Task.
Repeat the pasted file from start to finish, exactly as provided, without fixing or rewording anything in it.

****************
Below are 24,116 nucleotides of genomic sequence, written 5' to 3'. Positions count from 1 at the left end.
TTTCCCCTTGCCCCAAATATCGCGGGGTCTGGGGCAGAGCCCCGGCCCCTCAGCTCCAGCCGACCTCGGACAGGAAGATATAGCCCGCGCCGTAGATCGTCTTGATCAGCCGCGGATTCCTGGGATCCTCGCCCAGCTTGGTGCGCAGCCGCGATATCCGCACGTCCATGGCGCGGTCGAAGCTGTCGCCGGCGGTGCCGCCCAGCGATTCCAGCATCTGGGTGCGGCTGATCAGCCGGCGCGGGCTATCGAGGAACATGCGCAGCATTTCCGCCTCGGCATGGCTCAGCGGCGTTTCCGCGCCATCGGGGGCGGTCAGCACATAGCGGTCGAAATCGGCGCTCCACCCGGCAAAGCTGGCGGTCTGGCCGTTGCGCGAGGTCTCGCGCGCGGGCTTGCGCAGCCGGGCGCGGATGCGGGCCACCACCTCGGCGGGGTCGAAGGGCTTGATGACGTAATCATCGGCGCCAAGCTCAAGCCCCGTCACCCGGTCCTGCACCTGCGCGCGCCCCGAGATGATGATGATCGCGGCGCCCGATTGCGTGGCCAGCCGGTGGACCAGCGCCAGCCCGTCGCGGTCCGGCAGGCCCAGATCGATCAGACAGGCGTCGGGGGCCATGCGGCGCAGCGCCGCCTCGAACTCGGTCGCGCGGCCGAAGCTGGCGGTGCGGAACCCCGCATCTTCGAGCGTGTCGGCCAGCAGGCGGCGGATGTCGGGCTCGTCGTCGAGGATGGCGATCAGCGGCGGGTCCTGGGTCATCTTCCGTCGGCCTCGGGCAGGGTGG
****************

Below are 24,116 nucleotides of genomic sequence, written 5' to 3'. Positions count from 1 at the left end.
TTTCCCCTTGCCCCAAATATCGCGGGGTCTGGGGCAGAGCCCCGGCCCCTCAGCTCCAGCCGACCTCGGACAGGAAGATATAGCCCGCGCCGTAGATCGTCTTGATCAGCCGCGGATTCCTGGGATCCTCGCCCAGCTTGGTGCGCAGCCGCGATATCCGCACGTCCATGGCGCGGTCGAAGCTGTCGCCGGCGGTGCCGCCCAGCGATTCCAGCATCTGGGTGCGGCTGATCAGCCGGCGCGGGCTATCGAGGAACATGCGCAGCATTTCCGCCTCGGCATGGCTCAGCGGCGTTTCCGCGCCATCGGGGGCGGTCAGCACATAGCGGTCGAAATCGGCGCTCCACCCGGCAAAGCTGGCGGTCTGGCCGTTGCGCGAGGTCTCGCGCGCGGGCTTGCGCAGCCGGGCGCGGATGCGGGCCACCACCTCGGCGGGGTCGAAGGGCTTGATGACGTAATCATCGGCGCCAAGCTCAAGCCCCGTCACCCGGTCCTGCACCTGCGCGCGCCCCGAGATGATGATGATCGCGGCGCCCGATTGCGTGGCCAGCCGGTGGACCAGCGCCAGCCCGTCGCGGTCCGGCAGGCCCAGATCGATCAGACAGGCGTCGGGGGCCATGCGGCGCAGCGCCGCCTCGAACTCGGTCGCGCGGCCGAAGCTGGCGGTGCGGAACCCCGCATCTTCGAGCGTGTCGGCCAGCAGGCGGCGGATGTCGGGCTCGTCGTCGAGGATGGCGATCAGCGGCGGGTCCTGGGTCATCTTCCGTCGGCCTCGGGCAGGGTGG